Adjusting how your business operates may be necessary for survival when the economy is going through a downturn. Sometimes, communication lines within the company suffer in the middle of a crisis. Therefore, you must communicate with staff regularly, update them on the new sales strategies, and dedicate time and effort to avoid internal disruptions.

Always be learning and adapting.

The best strategy for building business resilience during a downturn is to operate as though there will be a downturn. It means you must be ready for the next recession, which requires an ongoing learning process.

You must continually study your competitors, industry leaders, and current customers, which helps you to gain a competitive advantage. It's also crucial to constantly adapt. 

Meaning you must be ready to make immediate changes if the situation shifts. It may be necessary to adjust your stock levels, lower the amount of your advertising, and so on.

Invest in new technology. 

You can also build resilience in your business by investing in new technology. Technology can streamline processes and reduce overhead costs, making it easier to tackle problems head-on. Determine which areas of your business could benefit from technology as a first step.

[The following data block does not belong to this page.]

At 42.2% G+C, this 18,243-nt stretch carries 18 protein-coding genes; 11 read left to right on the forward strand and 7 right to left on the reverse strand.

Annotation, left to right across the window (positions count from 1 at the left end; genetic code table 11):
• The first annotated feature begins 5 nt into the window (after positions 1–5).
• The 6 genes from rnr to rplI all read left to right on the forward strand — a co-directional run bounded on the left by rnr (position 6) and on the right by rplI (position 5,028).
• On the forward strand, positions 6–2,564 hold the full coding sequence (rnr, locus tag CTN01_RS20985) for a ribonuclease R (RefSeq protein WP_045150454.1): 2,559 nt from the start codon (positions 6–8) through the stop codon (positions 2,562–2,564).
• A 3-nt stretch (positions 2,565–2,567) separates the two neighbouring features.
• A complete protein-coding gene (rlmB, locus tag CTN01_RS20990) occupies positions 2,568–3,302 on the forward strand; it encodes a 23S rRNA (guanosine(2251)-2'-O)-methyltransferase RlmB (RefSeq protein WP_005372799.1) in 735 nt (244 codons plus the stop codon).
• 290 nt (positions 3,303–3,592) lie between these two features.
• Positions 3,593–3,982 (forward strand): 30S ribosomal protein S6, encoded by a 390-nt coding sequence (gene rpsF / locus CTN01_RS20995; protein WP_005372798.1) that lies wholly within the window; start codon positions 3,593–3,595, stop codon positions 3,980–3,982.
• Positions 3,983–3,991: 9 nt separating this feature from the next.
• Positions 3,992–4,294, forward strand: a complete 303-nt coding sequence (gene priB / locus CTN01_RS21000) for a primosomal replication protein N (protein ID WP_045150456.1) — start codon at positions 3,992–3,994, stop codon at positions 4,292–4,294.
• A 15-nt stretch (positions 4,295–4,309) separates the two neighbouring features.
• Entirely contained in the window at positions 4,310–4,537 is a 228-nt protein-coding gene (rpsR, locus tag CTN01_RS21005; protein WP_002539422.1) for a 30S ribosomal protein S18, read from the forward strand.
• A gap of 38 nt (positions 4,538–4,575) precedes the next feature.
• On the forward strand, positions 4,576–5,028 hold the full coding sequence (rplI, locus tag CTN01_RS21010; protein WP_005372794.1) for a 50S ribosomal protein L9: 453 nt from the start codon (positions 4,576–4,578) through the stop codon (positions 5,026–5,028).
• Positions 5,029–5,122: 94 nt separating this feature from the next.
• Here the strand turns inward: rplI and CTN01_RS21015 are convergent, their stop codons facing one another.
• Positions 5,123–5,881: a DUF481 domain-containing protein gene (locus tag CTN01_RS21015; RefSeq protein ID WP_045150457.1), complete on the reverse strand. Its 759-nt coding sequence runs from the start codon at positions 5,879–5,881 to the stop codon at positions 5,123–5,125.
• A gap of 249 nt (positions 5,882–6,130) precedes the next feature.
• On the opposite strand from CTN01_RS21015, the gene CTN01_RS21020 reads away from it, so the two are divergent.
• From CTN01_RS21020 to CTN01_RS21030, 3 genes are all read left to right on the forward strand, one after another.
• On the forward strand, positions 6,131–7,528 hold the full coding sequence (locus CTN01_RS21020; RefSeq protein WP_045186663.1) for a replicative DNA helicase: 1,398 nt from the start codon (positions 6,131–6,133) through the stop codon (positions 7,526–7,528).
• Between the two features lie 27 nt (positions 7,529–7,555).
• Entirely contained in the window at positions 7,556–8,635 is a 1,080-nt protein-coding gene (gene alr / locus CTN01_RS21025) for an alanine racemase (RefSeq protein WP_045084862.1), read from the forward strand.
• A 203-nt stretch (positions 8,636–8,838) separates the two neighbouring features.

For example, suppose your demand has decreased. As a result, sales efforts may need to be adjusted, or if a customer stops purchasing, you can be alerted and act immediately. In addition, investing in technology may be necessary to assist the operations of your sales team.


Businesses often encounter difficult times during economic downturns, which is why developing business resilience beforehand can assist you in adapting to the circumstances, adjusting how your organization functions, and ensuring the foundation is solid and capable of withstanding any future downturns.

It is a complex undertaking, and not many businesses can escape the economic downturn, but if your business is resilient, it can battle for its future.

If you’re looking for a simple, easy-to-use solution, then click the link below and find out what sales-i can do for your sales team's future growth.